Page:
In a paper published in JAMA Oncology, researchers from Johns Hopkins University conducted a systematic review to compare the efficacy of different biomarker modalities in predicting response to PD-1/PD-L1 checkpoint blockade.
The researchers found that multiplex immunohistochemistry/immunofluorescence (mIHC/IF) performed significantly higher in measures of diagnostic accuracy for predicting anti-PD-1/PD-L1 therapy when compared to other techniques, such as PD-L1 IHC, tumor mutational burden (TMB), and gene expression profiling.
We explored these findings in-depth in a webinar featuring the first author of the paper, Steve Lu, an MD/PhD candidate from Johns Hopkins University and Dr. Cliff Hoyt, VP of Translational and Scientific Affairs at Akoya Biosciences.
Cancer immunotherapy and the tumor microenvironment
In recent years, we’ve seen lasting benefits resulting from cancer immunotherapies, but many patients don’t respond to treatment. Effectively classifying patient populations is important to ensure the right patients receive the right treatment.
“The goal [for] us in the biomarker space is to develop tests that help further stratify patients into subclasses, within which you get higher response rates,” said Hoyt.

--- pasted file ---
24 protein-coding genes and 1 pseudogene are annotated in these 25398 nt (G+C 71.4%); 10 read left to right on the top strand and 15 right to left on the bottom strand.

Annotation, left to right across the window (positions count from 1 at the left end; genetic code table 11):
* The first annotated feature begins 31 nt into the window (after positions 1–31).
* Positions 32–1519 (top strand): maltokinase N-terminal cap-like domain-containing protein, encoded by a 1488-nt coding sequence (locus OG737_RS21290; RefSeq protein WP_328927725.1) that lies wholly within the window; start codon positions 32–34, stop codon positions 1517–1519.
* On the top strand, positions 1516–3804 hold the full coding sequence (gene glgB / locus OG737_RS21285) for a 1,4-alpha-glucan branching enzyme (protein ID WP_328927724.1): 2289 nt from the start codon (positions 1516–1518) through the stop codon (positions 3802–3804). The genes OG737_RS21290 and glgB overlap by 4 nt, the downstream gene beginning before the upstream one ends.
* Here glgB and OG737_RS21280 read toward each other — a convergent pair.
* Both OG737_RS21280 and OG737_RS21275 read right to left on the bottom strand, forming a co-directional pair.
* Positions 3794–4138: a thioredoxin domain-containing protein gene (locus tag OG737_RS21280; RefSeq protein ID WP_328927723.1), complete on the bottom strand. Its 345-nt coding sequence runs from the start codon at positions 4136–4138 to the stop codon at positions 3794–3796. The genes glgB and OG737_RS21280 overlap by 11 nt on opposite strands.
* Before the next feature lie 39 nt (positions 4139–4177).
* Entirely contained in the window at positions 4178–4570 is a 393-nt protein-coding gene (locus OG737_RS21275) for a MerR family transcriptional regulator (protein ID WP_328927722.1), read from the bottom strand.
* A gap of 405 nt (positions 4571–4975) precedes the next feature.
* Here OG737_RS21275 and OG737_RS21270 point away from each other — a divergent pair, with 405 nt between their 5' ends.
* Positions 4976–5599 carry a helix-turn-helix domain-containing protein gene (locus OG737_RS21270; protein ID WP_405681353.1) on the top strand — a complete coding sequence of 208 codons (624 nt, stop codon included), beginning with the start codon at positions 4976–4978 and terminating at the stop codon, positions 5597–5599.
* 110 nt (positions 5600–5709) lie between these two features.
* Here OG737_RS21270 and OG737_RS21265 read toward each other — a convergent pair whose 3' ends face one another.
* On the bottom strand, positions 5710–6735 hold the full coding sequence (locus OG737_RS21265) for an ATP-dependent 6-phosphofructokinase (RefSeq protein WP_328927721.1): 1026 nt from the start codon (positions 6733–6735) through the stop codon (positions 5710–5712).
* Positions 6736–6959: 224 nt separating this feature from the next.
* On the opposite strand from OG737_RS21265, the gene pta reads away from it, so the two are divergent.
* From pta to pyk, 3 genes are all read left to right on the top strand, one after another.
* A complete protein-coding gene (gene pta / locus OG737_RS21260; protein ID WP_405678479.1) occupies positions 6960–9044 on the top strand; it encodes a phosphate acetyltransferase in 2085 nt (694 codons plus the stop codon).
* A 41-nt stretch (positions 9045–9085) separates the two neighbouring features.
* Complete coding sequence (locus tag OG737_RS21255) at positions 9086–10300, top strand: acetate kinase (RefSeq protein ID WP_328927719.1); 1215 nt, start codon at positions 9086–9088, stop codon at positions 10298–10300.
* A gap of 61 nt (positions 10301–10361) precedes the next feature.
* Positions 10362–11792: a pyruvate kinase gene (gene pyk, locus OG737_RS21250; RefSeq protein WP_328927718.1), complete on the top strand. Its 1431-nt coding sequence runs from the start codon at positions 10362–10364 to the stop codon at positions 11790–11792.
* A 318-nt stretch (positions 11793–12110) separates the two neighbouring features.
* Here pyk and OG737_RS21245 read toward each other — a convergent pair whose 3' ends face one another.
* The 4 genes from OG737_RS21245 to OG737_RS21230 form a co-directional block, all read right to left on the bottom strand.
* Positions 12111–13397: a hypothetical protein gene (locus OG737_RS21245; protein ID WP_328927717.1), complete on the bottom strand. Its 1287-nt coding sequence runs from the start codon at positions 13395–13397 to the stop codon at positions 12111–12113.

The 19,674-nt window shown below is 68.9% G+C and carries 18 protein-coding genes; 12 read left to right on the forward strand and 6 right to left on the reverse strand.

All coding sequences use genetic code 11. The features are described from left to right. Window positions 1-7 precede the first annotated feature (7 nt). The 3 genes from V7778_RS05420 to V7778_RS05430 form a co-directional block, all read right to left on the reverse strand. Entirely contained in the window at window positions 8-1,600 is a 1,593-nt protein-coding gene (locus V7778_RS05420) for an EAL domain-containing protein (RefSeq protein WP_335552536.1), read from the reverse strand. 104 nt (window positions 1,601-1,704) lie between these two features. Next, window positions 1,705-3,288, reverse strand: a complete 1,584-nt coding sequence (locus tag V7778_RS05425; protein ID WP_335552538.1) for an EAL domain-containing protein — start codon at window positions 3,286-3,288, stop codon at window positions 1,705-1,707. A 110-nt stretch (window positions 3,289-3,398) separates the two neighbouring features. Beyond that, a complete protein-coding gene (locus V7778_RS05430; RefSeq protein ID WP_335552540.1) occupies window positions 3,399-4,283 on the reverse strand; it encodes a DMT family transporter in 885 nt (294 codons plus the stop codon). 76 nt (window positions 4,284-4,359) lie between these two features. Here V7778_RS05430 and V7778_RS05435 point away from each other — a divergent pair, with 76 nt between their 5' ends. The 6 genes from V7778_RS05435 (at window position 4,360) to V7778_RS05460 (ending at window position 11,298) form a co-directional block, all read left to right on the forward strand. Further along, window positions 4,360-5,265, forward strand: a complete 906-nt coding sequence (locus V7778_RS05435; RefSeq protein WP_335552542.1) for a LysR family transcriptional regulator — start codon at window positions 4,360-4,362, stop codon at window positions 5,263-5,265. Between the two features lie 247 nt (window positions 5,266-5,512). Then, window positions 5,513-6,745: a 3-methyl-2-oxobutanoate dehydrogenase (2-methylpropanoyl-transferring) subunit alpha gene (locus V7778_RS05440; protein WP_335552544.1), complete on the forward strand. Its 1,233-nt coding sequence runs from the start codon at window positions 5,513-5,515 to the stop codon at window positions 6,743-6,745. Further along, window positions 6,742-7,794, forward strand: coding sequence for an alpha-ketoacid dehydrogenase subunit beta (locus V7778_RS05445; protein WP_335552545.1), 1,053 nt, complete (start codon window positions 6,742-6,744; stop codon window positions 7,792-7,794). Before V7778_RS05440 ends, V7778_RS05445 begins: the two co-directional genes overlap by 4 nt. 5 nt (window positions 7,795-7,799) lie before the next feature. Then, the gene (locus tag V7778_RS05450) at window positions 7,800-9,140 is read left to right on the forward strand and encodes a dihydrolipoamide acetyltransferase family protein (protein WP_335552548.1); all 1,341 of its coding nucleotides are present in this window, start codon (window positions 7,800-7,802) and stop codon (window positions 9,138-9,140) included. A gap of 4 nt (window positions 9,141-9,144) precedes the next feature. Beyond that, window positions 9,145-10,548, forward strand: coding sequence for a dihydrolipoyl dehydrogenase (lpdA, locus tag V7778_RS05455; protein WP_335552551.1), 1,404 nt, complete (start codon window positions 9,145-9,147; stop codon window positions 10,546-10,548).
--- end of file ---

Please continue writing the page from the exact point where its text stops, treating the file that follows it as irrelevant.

The prevailing thinking, he added, is that the answers lie in the tumor microenvironment (TME). Cancer cell behavior is a function of what is happening in their surrounding environment, including the signals they receive from other cells.
The only practical way to observe the TME is to stain tissue sections with multiple markers and image. Multiplex staining offers more information and context about the microenvironment compared to single stain methods, said Hoyt. You can distinguish between cell types, observe their functional states, and identify any checkpoint-related proteins present.
Multiplex IF also supports our understanding of the cell-to-cell biology driving disease progression. With spatial context, it’s possible to unlock cellular mechanisms behind disease and discover new therapeutic targets. This can be used in trials to confirm drug mechanism of action and identify patient cohorts enriched for response – especially helpful for pharmaceutical companies in order to develop effective therapies.
At Akoya, our goal is to provide platforms that support the biomarker development continuum from discovery to clinical commercialization. Hoyt emphasized that requirements for these platforms change as you travel along the continuum. Research in the discovery phase requires platforms like CODEX® , which have high multiplexing capabilities to support biomarker discovery. Simplicity is key at the clinical end – imaging systems like the Vectra® and Mantra® offer lower-plex but higher throughput.